By : Rachel Nash
October 31, 2014 05:42 PM
Many countries around the world have already made either a full or partial transition to polymer [plastic] banknotes. The move towards this transition in the U.K. is approaching fast with the introduction of £5 notes in the second half 2016, and £10 notes a year later. There are many benefits that polymer notes promises for both consumers and financial institutions, they’re:
Preparation for this introduction is well under way, with many decisions already made and many still to come. The Bank of England is providing great co-ordination and guidance, to the banking and retail industries, as well as suppliers, such as NCR. This will help make the introduction of polymer banknotes in the U.K. easier for all concerned and, ultimately, provide value to the British public.
The ability for the ATMs to effectively pay out and deposit polymer notes is important, likewise, self-checkouts used by an increasing number of retailers and shoppers across the U.K. must be able to receive and process polymer banknotes. A recent study revealed that 89% of U.K. consumers use self-checkouts due to the convenience and speed of service they provide. Presently, there are 2.2 billion transactions on self-checkouts every year in U.K. NCR deployed the first self-checkout in the U.K. with Marks & Spencer in 2002, and continues to work closely with all the leading retailers in the U.K. who use and plan to use self-checkouts to improve customer service.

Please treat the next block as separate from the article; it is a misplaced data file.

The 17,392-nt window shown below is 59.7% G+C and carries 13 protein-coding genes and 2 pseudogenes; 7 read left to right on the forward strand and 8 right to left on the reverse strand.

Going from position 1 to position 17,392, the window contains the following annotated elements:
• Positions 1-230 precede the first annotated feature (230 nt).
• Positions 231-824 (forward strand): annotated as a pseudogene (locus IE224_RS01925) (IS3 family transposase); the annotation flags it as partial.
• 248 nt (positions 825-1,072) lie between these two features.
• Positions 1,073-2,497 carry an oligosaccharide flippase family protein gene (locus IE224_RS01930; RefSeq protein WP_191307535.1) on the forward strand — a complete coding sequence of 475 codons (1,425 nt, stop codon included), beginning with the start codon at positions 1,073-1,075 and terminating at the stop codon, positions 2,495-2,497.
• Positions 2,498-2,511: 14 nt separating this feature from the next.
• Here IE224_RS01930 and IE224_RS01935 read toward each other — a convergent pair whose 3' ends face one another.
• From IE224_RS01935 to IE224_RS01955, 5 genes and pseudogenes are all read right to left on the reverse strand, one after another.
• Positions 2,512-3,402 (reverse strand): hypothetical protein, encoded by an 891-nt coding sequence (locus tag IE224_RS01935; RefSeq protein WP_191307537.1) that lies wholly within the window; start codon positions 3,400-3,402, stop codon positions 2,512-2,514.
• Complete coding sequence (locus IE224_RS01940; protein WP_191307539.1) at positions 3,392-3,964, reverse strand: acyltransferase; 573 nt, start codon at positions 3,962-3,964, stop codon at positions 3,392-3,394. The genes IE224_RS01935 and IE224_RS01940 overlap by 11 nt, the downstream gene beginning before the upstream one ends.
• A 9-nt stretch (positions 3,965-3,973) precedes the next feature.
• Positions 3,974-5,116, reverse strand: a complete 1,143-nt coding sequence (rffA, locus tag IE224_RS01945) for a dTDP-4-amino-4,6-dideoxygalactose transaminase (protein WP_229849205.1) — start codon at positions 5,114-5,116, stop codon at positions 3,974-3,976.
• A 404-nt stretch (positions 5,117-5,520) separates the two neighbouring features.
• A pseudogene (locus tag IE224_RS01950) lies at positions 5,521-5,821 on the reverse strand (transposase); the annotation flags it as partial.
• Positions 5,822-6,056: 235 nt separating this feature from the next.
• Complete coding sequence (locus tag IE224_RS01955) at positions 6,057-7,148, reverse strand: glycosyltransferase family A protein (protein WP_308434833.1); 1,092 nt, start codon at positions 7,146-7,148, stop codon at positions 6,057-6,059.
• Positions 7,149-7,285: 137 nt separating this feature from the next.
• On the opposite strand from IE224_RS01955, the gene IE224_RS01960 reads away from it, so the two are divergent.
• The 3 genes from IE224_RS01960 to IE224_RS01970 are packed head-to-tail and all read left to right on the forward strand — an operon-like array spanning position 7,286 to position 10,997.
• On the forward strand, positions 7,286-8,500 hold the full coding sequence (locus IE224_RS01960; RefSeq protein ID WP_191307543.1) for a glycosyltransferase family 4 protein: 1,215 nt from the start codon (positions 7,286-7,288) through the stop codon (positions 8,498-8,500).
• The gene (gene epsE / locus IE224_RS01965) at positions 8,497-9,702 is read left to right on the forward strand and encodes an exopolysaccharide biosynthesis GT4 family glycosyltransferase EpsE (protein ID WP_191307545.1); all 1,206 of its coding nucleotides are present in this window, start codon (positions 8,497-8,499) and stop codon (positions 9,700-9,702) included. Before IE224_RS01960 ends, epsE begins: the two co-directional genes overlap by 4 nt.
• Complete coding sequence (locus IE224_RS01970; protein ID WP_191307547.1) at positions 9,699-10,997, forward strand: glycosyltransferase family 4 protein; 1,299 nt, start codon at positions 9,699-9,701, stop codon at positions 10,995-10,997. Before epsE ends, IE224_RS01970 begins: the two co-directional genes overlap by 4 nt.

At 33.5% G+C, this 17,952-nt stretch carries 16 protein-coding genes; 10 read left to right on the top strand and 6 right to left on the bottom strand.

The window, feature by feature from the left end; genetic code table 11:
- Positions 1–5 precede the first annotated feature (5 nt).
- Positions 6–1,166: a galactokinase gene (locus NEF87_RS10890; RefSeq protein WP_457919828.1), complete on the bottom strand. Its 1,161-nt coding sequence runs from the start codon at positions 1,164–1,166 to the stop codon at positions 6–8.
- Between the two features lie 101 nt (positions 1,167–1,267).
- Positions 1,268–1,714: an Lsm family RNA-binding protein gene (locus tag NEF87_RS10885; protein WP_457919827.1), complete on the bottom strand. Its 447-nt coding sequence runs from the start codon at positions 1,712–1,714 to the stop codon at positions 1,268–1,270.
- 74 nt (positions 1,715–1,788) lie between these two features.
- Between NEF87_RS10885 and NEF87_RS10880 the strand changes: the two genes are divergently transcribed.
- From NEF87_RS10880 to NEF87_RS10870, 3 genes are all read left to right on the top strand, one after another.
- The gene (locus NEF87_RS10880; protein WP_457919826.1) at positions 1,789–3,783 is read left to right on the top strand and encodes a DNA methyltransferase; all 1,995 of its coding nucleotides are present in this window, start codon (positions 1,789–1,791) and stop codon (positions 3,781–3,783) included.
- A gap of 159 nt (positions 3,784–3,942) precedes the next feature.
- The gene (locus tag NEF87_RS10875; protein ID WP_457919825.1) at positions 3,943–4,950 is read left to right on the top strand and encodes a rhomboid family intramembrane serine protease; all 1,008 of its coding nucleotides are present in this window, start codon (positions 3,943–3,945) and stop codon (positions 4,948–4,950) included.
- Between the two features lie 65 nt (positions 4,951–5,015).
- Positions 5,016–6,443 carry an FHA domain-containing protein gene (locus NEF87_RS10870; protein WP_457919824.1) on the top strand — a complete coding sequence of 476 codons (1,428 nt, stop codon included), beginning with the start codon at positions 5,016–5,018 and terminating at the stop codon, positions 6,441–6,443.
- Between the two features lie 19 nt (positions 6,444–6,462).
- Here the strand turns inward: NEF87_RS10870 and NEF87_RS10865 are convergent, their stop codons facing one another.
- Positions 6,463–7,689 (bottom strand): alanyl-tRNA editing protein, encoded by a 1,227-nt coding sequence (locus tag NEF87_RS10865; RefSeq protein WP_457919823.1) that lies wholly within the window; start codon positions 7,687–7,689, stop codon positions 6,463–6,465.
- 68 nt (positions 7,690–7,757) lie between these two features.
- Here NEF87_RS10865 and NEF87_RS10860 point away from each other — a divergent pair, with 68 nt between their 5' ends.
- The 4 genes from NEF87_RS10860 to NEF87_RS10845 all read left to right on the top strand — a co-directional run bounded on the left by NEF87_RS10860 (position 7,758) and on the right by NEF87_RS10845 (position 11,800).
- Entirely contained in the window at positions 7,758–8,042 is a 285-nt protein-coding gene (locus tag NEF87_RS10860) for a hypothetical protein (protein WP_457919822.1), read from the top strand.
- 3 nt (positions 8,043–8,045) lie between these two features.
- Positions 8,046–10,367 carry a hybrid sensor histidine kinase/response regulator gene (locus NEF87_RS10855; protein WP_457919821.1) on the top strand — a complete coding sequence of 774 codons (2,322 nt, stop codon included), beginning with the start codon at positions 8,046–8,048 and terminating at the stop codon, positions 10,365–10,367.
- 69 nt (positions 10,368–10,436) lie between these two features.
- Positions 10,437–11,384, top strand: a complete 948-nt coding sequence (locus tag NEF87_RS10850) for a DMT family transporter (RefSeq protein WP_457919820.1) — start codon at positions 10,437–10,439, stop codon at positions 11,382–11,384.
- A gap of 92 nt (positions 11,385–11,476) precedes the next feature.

NCR has been working with the Bank of England on the intended move to polymer banknotes long before it was announced in September 2013. Ties and a close working relationship between NCR and the Bank of England have been in existence for many, many years. In part, due to the market position and experience of NCR, but also due to NCR’s R&D presence in the UK. Consultation and testing associated with the introduction of polymer £5 and £10 notes in the U.K. is being carried out at NCR’s global Centre of Excellence and R&D facility for the financial industry in Dundee in the UK.
Over 20 countries currently issue polymer banknotes. These include Australia, who introduced them in 1988, New Zealand, Mexico, Singapore, and more recently Canada, who introduced them in November 2011.
NCR is part of the industry working groups that are helping the Bank of England to drive the Polymer Transition Project. We participated in the recent All Industry Forum held on 20th October, and will continue to lead and engage with both customers and the Bank of England as the project progresses.